Down Syndrome

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Down syndrome, also called Down’s syndrome (DS), is the most common chromosomal condition associated with intellectual disability and is characterized by a variety of additional clinical findings. It occurs in approximately one in 8,000 births worldwide. In the U.S., DS accounts for about 500 live births annually, and more than 200,000 persons are living with the disorder. The original description of the syndrome, in 1866, has been attributed to John Langton Down, a physician from Cornwall, England. It wasn’t until more than 90 years later that the chromosomal cause was found, and the condition was called Down syndrome. There are wide differences in intellectual disability and social function in those with DS, and often the degree of social dysfunction is linked to the degree of intellectual disability.

A third copy of chromosome 21 (normally chromosomes occur in pairs), called trisomy 21, has long been recognized as the cause of DS. Chromosome 21 has 200 to 300 genes on it, and factors affecting these genes account for the clinical features of DS. The actual cause of the genetic mutation remains largely unknown. Until recently, to diagnose DS in the fetus required invasive and potentially dangerous procedures like amniocentesis (using a syringe to puncture the abdominal wall and withdraw amniotic fluid). Fetal testing would be recommended based upon the appearance of the fetus on sonogram. Today, non-invasive screening and testing of the mother’s blood for a type of DNA from the fetus can detect DS, and this test is 99.7% accurate for the diagnosis of fetal DS. Remember, a mother and her unborn baby share a common blood circulation.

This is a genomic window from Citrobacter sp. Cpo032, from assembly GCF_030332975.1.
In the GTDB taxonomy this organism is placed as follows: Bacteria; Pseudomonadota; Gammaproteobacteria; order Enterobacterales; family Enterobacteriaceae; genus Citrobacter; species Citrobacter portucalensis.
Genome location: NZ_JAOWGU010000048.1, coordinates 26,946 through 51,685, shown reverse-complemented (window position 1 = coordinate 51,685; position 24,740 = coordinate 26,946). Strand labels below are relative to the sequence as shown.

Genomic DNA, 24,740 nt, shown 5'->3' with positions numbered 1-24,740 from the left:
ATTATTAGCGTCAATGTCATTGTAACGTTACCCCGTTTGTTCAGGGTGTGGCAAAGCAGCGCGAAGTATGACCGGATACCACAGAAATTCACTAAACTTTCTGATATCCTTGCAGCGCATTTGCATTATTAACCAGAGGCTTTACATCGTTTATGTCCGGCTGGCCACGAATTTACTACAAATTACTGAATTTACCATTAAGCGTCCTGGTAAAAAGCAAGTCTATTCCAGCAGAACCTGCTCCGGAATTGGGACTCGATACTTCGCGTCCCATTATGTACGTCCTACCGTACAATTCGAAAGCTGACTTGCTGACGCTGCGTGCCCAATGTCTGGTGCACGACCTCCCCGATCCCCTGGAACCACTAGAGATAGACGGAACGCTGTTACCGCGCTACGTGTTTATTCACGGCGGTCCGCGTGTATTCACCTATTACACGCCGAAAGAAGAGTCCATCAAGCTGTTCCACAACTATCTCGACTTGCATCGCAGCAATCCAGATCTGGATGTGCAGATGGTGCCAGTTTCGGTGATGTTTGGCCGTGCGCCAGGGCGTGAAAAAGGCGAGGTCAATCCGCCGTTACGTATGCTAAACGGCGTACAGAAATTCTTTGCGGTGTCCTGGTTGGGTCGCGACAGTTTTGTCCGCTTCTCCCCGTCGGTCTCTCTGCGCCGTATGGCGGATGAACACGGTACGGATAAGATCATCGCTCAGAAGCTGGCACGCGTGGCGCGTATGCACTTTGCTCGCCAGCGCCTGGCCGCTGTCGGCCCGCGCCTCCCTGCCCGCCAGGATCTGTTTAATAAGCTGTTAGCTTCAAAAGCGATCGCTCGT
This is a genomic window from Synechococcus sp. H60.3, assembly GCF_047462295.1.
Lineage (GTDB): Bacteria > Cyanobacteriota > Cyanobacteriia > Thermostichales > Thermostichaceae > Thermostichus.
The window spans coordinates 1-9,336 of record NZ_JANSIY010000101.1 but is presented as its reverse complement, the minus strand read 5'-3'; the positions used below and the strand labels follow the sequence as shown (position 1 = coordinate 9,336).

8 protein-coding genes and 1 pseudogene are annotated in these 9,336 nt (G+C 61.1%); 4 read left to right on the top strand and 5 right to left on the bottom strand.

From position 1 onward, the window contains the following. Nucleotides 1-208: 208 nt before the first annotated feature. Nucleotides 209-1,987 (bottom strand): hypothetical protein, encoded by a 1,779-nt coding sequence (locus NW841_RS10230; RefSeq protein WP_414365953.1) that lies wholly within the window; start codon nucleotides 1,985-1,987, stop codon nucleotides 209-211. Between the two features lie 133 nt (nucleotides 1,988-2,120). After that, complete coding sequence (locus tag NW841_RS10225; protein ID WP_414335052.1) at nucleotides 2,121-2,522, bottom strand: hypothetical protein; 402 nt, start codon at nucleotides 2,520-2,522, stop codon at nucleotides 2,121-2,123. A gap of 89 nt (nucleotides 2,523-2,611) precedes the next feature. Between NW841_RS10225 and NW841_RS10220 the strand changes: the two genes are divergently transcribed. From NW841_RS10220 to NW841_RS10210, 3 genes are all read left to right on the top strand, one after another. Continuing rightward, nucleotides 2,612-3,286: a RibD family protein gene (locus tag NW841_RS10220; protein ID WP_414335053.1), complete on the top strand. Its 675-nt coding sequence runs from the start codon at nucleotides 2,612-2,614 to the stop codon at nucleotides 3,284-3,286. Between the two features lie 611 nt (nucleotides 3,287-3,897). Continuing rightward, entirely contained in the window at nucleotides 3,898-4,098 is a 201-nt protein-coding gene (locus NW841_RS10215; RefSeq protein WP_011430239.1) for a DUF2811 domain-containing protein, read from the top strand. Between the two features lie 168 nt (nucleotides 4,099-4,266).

The physical appearance of a person, or even a fetus, with DS is singular. There are upslanted palpebral fissures (the crease above the eyelid), flattened bridge of the nose, nuchal folds (mounds and creases in the skin behind the neck), a single flexion crease on the palm, clinodactyly of the fifth finger (the finger curves toward the fourth finger), and hypotonia in an infant (abnormally low muscle tone). DS is associated with multiple medical conditions. Among these conditions are congenital heart disease, and improvements in managing this have led to an increase in life expectancy, from 30 years in 1973 to 60 years in 2002. Autoimmune conditions are common and include Hashimoto’s disease (thyroid disorder), type 1 diabetes, alopecia (hair loss), celiac disease, juvenile arthritis, and vitiligo (whitening of the skin in darker-skinned individuals). In addition, impairment of the immune system can occur and is why many people with DS die from infections such as pneumonia.

Persons with DS and their families generally have a positive attitude and express a desire for a high quality of life that builds on the strengths and skills of the affected child or adult. Early intervention with tutoring, therapy, and strong family interaction has led to many with DS leading near-normal lives and becoming contributing members of human society.

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By Peter Galvin, MD


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